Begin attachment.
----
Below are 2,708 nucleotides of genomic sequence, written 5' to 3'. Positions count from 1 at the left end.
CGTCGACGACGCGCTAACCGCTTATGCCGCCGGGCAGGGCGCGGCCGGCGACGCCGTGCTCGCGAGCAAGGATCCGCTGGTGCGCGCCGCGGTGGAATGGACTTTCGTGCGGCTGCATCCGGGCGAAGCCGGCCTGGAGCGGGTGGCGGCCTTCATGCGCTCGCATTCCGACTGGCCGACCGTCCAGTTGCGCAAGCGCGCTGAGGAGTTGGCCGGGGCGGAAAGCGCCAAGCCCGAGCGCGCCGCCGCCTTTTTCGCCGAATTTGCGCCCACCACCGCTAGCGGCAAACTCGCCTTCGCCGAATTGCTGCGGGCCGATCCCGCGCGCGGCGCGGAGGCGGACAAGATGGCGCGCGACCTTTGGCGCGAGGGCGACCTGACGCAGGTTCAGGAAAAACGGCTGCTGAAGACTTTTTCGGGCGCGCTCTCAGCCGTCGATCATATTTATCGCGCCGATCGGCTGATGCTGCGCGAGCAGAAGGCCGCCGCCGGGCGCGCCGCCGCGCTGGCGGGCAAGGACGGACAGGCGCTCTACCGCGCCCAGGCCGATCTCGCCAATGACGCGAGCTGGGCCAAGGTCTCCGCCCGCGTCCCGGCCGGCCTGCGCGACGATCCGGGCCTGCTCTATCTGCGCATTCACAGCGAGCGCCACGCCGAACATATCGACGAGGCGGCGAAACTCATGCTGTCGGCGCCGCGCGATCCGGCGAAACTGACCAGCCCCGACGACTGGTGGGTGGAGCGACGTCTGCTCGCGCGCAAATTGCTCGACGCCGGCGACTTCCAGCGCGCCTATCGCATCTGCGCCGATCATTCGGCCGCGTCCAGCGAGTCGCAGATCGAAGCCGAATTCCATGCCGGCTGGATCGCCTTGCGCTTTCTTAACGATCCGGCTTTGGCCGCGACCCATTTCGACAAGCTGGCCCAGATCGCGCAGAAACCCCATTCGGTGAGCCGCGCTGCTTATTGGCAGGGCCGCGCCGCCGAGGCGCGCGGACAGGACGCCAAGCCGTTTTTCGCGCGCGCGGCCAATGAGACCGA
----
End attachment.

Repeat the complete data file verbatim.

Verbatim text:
Below are 2,708 nucleotides of genomic sequence, written 5' to 3'. Positions count from 1 at the left end.
CGTCGACGACGCGCTAACCGCTTATGCCGCCGGGCAGGGCGCGGCCGGCGACGCCGTGCTCGCGAGCAAGGATCCGCTGGTGCGCGCCGCGGTGGAATGGACTTTCGTGCGGCTGCATCCGGGCGAAGCCGGCCTGGAGCGGGTGGCGGCCTTCATGCGCTCGCATTCCGACTGGCCGACCGTCCAGTTGCGCAAGCGCGCTGAGGAGTTGGCCGGGGCGGAAAGCGCCAAGCCCGAGCGCGCCGCCGCCTTTTTCGCCGAATTTGCGCCCACCACCGCTAGCGGCAAACTCGCCTTCGCCGAATTGCTGCGGGCCGATCCCGCGCGCGGCGCGGAGGCGGACAAGATGGCGCGCGACCTTTGGCGCGAGGGCGACCTGACGCAGGTTCAGGAAAAACGGCTGCTGAAGACTTTTTCGGGCGCGCTCTCAGCCGTCGATCATATTTATCGCGCCGATCGGCTGATGCTGCGCGAGCAGAAGGCCGCCGCCGGGCGCGCCGCCGCGCTGGCGGGCAAGGACGGACAGGCGCTCTACCGCGCCCAGGCCGATCTCGCCAATGACGCGAGCTGGGCCAAGGTCTCCGCCCGCGTCCCGGCCGGCCTGCGCGACGATCCGGGCCTGCTCTATCTGCGCATTCACAGCGAGCGCCACGCCGAACATATCGACGAGGCGGCGAAACTCATGCTGTCGGCGCCGCGCGATCCGGCGAAACTGACCAGCCCCGACGACTGGTGGGTGGAGCGACGTCTGCTCGCGCGCAAATTGCTCGACGCCGGCGACTTCCAGCGCGCCTATCGCATCTGCGCCGATCATTCGGCCGCGTCCAGCGAGTCGCAGATCGAAGCCGAATTCCATGCCGGCTGGATCGCCTTGCGCTTTCTTAACGATCCGGCTTTGGCCGCGACCCATTTCGACAAGCTGGCCCAGATCGCGCAGAAACCCCATTCGGTGAGCCGCGCTGCTTATTGGCAGGGCCGCGCCGCCGAGGCGCGCGGACAGGACGCCAAGCCGTTTTTCGCGCGCGCGGCCAATGAGACCGA